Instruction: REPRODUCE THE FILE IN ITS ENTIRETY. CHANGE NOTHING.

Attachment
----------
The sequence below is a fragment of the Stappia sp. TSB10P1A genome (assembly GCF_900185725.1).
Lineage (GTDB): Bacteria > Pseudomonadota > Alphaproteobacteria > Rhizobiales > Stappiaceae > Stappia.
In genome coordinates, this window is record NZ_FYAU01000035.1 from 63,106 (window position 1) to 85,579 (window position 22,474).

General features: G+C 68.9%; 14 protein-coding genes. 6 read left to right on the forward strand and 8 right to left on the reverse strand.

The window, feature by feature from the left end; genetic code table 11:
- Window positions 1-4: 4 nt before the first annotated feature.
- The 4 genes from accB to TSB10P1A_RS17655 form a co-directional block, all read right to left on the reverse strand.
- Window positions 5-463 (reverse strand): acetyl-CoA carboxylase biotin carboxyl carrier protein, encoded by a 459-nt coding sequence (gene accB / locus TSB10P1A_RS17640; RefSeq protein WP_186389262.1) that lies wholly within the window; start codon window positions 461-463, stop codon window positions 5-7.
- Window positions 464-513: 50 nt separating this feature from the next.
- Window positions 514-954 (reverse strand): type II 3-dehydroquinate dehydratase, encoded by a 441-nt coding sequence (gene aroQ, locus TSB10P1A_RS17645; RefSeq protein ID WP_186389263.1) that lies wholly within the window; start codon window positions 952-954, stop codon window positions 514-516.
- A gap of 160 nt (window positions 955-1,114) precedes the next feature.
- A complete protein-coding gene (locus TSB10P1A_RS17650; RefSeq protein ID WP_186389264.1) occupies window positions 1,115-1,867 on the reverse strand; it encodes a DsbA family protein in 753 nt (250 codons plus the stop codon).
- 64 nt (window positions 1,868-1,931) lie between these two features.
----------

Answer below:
The sequence below is a fragment of the Stappia sp. TSB10P1A genome (assembly GCF_900185725.1).
Lineage (GTDB): Bacteria > Pseudomonadota > Alphaproteobacteria > Rhizobiales > Stappiaceae > Stappia.
In genome coordinates, this window is record NZ_FYAU01000035.1 from 63,106 (window position 1) to 85,579 (window position 22,474).

General features: G+C 68.9%; 14 protein-coding genes. 6 read left to right on the forward strand and 8 right to left on the reverse strand.

The window, feature by feature from the left end; genetic code table 11:
- Window positions 1-4: 4 nt before the first annotated feature.
- The 4 genes from accB to TSB10P1A_RS17655 form a co-directional block, all read right to left on the reverse strand.
- Window positions 5-463 (reverse strand): acetyl-CoA carboxylase biotin carboxyl carrier protein, encoded by a 459-nt coding sequence (gene accB / locus TSB10P1A_RS17640; RefSeq protein WP_186389262.1) that lies wholly within the window; start codon window positions 461-463, stop codon window positions 5-7.
- Window positions 464-513: 50 nt separating this feature from the next.
- Window positions 514-954 (reverse strand): type II 3-dehydroquinate dehydratase, encoded by a 441-nt coding sequence (gene aroQ, locus TSB10P1A_RS17645; RefSeq protein ID WP_186389263.1) that lies wholly within the window; start codon window positions 952-954, stop codon window positions 514-516.
- A gap of 160 nt (window positions 955-1,114) precedes the next feature.
- A complete protein-coding gene (locus TSB10P1A_RS17650; RefSeq protein ID WP_186389264.1) occupies window positions 1,115-1,867 on the reverse strand; it encodes a DsbA family protein in 753 nt (250 codons plus the stop codon).
- 64 nt (window positions 1,868-1,931) lie between these two features.